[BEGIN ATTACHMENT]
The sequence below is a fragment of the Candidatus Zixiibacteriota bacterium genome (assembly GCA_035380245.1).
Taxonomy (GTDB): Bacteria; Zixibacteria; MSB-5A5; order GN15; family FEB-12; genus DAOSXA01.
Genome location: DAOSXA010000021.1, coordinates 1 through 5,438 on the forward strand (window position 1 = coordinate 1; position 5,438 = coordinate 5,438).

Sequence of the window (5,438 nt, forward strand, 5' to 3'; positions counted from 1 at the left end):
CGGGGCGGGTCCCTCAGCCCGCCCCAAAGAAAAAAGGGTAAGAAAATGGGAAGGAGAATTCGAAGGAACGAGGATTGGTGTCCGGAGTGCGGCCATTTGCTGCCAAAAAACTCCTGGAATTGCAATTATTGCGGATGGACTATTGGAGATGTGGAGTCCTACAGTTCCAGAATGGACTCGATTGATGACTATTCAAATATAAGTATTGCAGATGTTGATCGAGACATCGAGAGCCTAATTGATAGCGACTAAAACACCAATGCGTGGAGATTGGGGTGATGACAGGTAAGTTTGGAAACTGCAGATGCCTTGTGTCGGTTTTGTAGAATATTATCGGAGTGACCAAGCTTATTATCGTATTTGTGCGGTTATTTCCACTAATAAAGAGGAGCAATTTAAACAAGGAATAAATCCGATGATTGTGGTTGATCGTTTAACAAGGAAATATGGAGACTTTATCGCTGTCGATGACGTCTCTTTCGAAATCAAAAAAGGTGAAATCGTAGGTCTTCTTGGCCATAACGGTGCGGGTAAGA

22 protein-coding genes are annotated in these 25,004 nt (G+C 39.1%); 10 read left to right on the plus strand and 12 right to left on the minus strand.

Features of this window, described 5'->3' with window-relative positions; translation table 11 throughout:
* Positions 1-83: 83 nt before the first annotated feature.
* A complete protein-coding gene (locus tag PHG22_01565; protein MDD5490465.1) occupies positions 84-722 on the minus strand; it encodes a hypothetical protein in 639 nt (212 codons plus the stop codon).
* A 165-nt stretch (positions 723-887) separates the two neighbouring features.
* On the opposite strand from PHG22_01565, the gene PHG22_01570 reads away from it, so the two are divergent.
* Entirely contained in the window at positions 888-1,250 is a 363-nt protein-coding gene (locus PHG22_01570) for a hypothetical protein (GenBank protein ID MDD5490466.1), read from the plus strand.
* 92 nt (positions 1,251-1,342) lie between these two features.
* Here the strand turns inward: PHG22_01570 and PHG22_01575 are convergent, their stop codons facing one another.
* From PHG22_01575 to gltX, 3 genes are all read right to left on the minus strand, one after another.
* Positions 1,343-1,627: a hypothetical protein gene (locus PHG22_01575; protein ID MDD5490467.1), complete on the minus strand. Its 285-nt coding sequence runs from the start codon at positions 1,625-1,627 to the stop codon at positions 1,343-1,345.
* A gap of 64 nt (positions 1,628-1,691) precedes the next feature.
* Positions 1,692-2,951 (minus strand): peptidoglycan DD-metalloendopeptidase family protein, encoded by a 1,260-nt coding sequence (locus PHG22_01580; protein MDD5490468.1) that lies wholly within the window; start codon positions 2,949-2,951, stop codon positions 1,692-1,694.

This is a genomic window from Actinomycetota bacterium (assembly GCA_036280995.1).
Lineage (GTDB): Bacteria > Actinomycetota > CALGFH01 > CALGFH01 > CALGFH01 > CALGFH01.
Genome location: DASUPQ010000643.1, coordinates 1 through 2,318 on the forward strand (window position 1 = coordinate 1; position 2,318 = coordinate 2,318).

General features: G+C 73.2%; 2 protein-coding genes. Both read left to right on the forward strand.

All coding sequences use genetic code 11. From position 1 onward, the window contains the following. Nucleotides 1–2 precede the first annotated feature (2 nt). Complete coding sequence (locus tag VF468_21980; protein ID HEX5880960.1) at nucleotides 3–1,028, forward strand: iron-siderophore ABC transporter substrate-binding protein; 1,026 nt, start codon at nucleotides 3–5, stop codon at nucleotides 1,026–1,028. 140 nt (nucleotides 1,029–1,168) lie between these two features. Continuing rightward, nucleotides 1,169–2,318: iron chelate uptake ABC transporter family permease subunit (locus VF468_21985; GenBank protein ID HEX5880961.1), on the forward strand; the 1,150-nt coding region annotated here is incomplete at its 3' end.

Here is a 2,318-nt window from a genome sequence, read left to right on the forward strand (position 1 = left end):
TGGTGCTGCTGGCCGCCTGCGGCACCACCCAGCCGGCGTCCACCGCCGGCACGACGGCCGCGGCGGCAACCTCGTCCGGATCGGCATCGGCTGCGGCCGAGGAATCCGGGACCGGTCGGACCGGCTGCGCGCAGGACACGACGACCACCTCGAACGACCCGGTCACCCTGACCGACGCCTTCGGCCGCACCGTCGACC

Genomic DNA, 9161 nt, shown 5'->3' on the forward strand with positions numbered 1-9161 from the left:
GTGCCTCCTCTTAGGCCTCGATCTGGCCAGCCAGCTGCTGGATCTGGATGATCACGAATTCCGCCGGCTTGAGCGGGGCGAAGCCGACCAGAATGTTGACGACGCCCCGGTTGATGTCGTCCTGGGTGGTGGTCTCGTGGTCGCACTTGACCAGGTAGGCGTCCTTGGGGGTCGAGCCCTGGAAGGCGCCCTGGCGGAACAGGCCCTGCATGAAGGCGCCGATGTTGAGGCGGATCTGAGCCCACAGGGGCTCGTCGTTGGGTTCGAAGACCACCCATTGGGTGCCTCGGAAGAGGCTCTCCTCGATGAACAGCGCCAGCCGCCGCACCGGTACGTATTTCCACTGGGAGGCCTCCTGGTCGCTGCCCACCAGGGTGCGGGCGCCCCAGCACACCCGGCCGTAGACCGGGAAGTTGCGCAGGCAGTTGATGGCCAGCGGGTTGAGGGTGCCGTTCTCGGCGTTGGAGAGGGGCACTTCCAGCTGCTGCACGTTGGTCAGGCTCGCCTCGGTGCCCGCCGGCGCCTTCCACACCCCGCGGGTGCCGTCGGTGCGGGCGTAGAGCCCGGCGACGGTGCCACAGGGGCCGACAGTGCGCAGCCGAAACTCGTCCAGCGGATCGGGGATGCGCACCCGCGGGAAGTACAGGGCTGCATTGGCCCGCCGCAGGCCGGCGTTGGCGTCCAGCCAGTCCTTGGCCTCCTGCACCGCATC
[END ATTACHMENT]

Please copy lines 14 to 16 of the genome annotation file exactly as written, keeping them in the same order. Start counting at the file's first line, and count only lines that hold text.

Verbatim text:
* Here the strand turns inward: PHG22_01570 and PHG22_01575 are convergent, their stop codons facing one another.
* From PHG22_01575 to gltX, 3 genes are all read right to left on the minus strand, one after another.
* Positions 1,343-1,627: a hypothetical protein gene (locus PHG22_01575; protein ID MDD5490467.1), complete on the minus strand. Its 285-nt coding sequence runs from the start codon at positions 1,625-1,627 to the stop codon at positions 1,343-1,345.